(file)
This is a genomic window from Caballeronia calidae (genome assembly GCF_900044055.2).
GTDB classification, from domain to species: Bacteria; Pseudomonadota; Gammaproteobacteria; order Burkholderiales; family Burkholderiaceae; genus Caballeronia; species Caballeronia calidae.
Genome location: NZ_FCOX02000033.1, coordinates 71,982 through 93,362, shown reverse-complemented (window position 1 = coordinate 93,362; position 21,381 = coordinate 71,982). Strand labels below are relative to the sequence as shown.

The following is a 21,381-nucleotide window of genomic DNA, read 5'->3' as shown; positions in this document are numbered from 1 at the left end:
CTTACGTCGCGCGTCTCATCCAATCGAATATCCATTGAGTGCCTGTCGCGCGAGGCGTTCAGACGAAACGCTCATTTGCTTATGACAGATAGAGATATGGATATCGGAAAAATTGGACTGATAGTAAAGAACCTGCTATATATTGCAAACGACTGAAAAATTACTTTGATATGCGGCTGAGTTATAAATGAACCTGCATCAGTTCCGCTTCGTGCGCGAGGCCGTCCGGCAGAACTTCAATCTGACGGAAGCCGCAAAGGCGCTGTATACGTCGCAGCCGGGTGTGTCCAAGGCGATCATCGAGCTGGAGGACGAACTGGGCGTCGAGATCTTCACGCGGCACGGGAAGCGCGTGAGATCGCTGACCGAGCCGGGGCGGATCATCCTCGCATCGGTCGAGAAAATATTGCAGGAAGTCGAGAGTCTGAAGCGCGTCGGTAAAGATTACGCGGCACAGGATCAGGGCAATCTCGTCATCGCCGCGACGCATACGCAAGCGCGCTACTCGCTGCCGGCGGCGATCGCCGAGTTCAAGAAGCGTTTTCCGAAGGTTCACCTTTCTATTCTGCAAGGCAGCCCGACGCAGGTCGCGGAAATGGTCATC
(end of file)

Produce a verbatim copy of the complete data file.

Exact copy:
This is a genomic window from Caballeronia calidae (genome assembly GCF_900044055.2).
GTDB classification, from domain to species: Bacteria; Pseudomonadota; Gammaproteobacteria; order Burkholderiales; family Burkholderiaceae; genus Caballeronia; species Caballeronia calidae.
Genome location: NZ_FCOX02000033.1, coordinates 71,982 through 93,362, shown reverse-complemented (window position 1 = coordinate 93,362; position 21,381 = coordinate 71,982). Strand labels below are relative to the sequence as shown.

The following is a 21,381-nucleotide window of genomic DNA, read 5'->3' as shown; positions in this document are numbered from 1 at the left end:
CTTACGTCGCGCGTCTCATCCAATCGAATATCCATTGAGTGCCTGTCGCGCGAGGCGTTCAGACGAAACGCTCATTTGCTTATGACAGATAGAGATATGGATATCGGAAAAATTGGACTGATAGTAAAGAACCTGCTATATATTGCAAACGACTGAAAAATTACTTTGATATGCGGCTGAGTTATAAATGAACCTGCATCAGTTCCGCTTCGTGCGCGAGGCCGTCCGGCAGAACTTCAATCTGACGGAAGCCGCAAAGGCGCTGTATACGTCGCAGCCGGGTGTGTCCAAGGCGATCATCGAGCTGGAGGACGAACTGGGCGTCGAGATCTTCACGCGGCACGGGAAGCGCGTGAGATCGCTGACCGAGCCGGGGCGGATCATCCTCGCATCGGTCGAGAAAATATTGCAGGAAGTCGAGAGTCTGAAGCGCGTCGGTAAAGATTACGCGGCACAGGATCAGGGCAATCTCGTCATCGCCGCGACGCATACGCAAGCGCGCTACTCGCTGCCGGCGGCGATCGCCGAGTTCAAGAAGCGTTTTCCGAAGGTTCACCTTTCTATTCTGCAAGGCAGCCCGACGCAGGTCGCGGAAATGGTCATC